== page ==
Sixty carers, service providers and other community-minded people came together in Port Macquarie in 1986 to establish Hastings District Respite Care Inc for young people with a disability. A committee appointed a volunteer coordinator to manage the daily operations of the service, with volunteers providing respite for carers.
Hastings District Respite Care Inc came into being as a legal entity in 1987, receiving its initial funding of $27,000 from the Department of Community Services.
In 1989 HDRC received further funding to start the Let’s Link program to provide peer support for young people with disabilities. In 1990-91 we started to support people with dementia, opening our first centre-based service in rented accommodation.
Throughout the 1990s and into the early 2000s, HDRC moved several times while continuing to grow as new funding was secured and additional services added.
As the new century dawned, HDRC was growing substantially under the management of its honorary committee. In 2002 we opened our Sherwood Park centre in Port Macquarie for people with dementia.
Extra services required more personnel: Our 14 paid staff and 70 volunteers provided 28,000 hours of centre-based respite care for people with dementia. Among our disability clients, 135 families received a variety of respite packages and 40 youngsters enjoyed Let’s Link support.
Our yearly funding reached the $500,000 milestone.
The year 2006 was another important one for HDRC.
We started the process of realising the dream of having a purpose-built centre for people with dementia in Port Macquarie.
We achieved our goal with the opening of our centre in the Greenmeadows Estate in 2010.
By 2007, Hastings District Respite Care was a multi-service provider with annual funding of $1 million.
We operated four centres across the Port Macquarie-Hastings Local Government Area – Sherwood Park and Greenmeadows Estate in Port Macquarie, as well as shared facilities in Wauchope and Laurieton.
All too soon, ever-greater demand for dementia and disability respite services meant that Hastings District Respite Care needed to take a fresh approach.
In mid-2011, the voluntary Community Management Committee appointed a General Manager to lead a management team.
While the day-to-day running of the organisation rested entirely with the management team and staff, the Committee focused on governance, strategy, risk management, and financial performance.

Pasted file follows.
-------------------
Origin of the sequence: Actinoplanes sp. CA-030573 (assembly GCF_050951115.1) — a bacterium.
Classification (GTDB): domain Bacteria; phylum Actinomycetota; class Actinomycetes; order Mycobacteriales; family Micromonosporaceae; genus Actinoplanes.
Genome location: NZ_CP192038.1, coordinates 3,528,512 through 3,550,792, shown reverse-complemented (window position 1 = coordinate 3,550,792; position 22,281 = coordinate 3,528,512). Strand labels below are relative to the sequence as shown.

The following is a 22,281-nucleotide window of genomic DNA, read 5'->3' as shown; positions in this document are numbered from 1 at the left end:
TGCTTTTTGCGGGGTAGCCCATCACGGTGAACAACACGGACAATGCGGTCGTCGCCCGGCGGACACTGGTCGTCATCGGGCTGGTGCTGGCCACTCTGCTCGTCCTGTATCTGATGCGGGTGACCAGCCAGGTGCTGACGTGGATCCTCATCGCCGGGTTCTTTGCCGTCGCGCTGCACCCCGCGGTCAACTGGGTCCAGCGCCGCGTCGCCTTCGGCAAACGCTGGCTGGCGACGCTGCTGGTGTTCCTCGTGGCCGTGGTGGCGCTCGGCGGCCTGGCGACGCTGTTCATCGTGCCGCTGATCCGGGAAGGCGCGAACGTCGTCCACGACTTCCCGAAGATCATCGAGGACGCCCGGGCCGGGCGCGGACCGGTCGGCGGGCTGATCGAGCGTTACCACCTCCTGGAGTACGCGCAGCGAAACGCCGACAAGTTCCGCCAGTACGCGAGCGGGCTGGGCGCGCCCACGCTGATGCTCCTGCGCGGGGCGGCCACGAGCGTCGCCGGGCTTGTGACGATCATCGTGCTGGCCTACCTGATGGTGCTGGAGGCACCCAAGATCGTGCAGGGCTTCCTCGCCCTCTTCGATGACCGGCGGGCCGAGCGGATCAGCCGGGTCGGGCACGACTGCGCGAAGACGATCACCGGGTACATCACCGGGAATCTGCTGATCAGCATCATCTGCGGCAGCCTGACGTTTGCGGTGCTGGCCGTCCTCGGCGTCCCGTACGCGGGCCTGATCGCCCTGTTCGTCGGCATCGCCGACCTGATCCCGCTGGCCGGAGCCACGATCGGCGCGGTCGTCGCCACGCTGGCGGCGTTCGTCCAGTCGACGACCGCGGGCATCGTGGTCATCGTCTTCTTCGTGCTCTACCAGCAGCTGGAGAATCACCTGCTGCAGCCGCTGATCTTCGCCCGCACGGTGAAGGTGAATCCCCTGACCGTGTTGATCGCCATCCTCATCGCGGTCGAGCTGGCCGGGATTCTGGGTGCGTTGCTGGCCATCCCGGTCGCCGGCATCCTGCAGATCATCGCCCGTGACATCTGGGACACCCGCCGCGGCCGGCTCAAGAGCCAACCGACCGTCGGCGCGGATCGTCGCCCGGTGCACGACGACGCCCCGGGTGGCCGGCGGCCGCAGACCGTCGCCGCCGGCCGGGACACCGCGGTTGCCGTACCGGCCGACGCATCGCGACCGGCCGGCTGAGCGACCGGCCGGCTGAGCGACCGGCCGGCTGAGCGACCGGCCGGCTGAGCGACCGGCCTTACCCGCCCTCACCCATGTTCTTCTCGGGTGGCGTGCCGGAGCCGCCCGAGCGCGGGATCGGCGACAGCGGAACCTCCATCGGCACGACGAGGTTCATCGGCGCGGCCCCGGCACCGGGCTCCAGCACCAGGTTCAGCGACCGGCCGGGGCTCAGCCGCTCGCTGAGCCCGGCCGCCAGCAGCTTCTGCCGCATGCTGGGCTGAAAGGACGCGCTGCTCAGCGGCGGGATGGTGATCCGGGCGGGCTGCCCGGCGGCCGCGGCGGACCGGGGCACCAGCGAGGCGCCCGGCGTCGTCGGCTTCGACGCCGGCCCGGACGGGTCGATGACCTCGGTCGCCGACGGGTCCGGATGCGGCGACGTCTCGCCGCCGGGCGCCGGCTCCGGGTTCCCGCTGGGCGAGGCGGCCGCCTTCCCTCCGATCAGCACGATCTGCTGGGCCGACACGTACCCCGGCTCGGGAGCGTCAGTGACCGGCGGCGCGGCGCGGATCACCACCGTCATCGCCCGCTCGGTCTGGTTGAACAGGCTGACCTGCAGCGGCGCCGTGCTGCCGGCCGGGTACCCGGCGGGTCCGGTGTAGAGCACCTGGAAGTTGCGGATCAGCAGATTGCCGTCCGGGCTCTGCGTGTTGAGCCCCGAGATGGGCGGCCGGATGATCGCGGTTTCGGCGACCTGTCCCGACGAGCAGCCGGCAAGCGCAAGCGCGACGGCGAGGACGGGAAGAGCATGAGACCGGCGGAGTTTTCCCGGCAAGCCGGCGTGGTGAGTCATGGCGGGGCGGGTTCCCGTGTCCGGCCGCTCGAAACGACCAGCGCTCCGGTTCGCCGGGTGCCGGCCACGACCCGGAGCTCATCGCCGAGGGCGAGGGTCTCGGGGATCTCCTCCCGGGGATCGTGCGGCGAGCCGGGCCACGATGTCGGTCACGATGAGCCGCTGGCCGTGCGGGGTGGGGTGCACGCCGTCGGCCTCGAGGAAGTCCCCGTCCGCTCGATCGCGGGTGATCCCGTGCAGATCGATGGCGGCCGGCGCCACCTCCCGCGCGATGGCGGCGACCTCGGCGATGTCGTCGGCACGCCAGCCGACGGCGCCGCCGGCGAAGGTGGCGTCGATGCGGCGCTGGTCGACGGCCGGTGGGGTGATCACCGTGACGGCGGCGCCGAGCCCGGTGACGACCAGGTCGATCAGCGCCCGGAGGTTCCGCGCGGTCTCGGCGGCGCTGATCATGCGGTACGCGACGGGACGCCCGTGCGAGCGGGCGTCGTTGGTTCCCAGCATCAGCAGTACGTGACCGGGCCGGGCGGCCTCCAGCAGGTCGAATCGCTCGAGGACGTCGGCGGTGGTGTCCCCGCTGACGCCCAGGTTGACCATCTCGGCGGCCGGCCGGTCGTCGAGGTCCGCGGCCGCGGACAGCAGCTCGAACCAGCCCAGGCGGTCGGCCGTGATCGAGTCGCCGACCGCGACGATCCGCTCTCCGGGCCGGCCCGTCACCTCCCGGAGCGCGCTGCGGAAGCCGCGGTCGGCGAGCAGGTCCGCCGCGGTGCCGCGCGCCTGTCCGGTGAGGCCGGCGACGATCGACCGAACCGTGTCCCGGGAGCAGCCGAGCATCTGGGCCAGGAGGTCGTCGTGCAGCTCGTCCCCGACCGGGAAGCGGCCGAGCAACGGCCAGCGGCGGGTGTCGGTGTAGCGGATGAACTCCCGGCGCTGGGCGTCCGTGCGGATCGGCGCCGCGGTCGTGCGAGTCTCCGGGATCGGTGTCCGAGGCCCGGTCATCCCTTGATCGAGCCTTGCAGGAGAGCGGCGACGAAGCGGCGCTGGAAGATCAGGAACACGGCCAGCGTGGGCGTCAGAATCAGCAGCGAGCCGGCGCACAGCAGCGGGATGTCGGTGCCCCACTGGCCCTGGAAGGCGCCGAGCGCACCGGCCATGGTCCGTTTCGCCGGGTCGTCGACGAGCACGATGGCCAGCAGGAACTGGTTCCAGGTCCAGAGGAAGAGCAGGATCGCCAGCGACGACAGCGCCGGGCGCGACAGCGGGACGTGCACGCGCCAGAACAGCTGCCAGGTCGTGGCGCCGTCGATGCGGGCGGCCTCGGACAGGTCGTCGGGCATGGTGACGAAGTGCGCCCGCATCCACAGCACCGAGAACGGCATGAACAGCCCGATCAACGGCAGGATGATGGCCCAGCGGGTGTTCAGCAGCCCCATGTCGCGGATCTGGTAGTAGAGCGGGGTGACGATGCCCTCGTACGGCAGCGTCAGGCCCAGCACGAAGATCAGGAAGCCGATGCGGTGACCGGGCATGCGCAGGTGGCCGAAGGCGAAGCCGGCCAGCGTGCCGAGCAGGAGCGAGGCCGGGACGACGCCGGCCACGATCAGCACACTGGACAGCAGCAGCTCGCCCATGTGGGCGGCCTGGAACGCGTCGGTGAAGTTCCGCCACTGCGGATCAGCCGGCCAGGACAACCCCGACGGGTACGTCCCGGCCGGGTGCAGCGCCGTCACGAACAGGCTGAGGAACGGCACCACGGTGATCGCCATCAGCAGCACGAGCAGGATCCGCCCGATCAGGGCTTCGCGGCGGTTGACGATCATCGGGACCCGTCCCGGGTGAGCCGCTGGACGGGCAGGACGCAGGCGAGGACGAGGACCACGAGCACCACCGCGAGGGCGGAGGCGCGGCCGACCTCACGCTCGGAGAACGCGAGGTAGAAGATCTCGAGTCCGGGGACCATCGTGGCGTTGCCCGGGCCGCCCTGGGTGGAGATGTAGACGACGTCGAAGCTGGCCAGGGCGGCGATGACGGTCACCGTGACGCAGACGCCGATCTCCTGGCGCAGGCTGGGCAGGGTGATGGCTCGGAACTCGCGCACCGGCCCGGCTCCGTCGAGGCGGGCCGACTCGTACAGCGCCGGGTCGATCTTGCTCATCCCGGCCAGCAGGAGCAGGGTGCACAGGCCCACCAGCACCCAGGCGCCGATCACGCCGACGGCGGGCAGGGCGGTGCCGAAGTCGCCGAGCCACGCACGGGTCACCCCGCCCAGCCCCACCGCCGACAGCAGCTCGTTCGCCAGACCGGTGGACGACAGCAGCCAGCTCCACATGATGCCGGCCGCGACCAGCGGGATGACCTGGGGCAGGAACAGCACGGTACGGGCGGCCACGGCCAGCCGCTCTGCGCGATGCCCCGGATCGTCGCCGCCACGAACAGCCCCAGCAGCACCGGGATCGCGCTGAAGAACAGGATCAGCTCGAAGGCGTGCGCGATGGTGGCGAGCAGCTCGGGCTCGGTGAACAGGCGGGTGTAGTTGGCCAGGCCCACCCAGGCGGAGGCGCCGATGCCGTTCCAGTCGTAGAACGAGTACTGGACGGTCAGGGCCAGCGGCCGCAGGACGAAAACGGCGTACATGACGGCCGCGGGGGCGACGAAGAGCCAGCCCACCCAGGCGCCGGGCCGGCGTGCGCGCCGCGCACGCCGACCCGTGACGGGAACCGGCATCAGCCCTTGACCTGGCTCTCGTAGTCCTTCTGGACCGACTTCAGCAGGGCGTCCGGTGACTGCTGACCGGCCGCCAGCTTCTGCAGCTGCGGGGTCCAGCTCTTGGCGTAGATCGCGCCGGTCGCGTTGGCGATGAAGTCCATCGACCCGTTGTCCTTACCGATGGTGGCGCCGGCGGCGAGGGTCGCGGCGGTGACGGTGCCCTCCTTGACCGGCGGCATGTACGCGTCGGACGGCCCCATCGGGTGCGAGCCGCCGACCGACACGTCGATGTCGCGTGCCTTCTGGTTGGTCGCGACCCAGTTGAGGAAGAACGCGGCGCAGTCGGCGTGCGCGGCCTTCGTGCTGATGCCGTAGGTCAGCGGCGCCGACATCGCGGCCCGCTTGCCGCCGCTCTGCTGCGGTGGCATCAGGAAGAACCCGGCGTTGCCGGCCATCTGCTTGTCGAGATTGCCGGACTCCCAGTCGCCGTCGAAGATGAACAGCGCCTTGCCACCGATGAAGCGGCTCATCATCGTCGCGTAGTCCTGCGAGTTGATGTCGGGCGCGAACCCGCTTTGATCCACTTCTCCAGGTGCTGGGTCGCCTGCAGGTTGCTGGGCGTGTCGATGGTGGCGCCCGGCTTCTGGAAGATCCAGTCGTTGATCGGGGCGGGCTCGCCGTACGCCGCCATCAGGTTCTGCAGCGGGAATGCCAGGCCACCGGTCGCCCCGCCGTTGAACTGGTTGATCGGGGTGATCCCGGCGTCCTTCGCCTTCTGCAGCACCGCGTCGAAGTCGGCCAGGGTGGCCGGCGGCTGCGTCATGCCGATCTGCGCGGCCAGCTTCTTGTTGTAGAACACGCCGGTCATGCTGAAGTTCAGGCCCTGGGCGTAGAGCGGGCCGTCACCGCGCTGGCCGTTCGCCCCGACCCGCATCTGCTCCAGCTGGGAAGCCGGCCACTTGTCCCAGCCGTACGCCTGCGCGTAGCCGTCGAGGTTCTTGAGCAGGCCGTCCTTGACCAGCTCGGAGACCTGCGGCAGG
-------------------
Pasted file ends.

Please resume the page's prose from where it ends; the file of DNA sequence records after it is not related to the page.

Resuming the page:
By 2012, Hastings District Respite Care employed 56 professional staff, had over 100 volunteers, and operated on a budget of $2 million.
In recent years, the Australian and NSW governments have continued to boost investment in care and support for people with dementia or a disability, as well as their carers and families.
‘Living Longer, Living Better’ is the Federal Government’s 10-year plan to reshape aged care, with a strong focus on people with dementia.
For people with disability we will see the introduction of the National Disability Insurance Scheme.
Both initiatives set a new direction in the delivery of person-centred care, allowing the individual to control their funding and determine – with assistance from their carer – which services and level of support they require.
During 2012, we placed greater emphasis on person-centred care: We sharpened our client focus, set new service standards, and began building a new culture in our relationship with clients, their families and local communities.
On every level, Hastings Respite Care’s policies, procedures, and business functions continued to evolve towards more personalised care – from financial management and IT, to human resources and governance.
Additional funding from the 2013 Commonwealth HACC funding round and our focus on business funding and grants led to further growth early in the decade. We began operating five days a week, while also offering a respite service at Greenmeadows on Saturdays.
Many new and exciting programs commenced within our centres, along with a greater interaction with the local community. We currently run regular land- and water-based activities, including golf, yoga, dance, swimming, canoeing, and fishing.
Theatre and drama have been an important activity. We’ve produced community performances and continue to operate a weekly Creative Arts and Theatre program.
We organise group visits to local attractions such as Sea Acres and Billabong Park, and take boating trips for fishing or whale watching.
We regularly visit the local Men’s Shed and Port Macquarie’s Community Garden, and in return we receive visits from numerous community groups, including Sing Australia, local auto clubs, and the CWA.
After nearly a year of development applications, building quotations, and a massive team effort, we transferred our Port Macquarie headquarters from Sherwood to Morton Street in 2015.
The former Lourdes Hostel was completely remodeled to accommodate administrative services, a new day centre, home-style kitchen, sensory garden, and a number of other facilities.
The new centre is the hub for an integrated community services model that revolves around a ‘one-stop shop’ approach to providing dementia and disability respite and support solutions. In adopting the new model, we altered our name to HDRC Services.
As the Morton Street centre continues to develop, our range of services is also expanding. We are progressively integrating the Montessori Approach into all of our support programs and activities.
As always, our goal is to help local people living with dementia or a disability to live happy, fulfilled lives so that they can continue living with their families as part of our community.
We welcome new supporters, donors and volunteers. Please call CEO Raymond Gouck on 65841115 to discuss ways that you might help.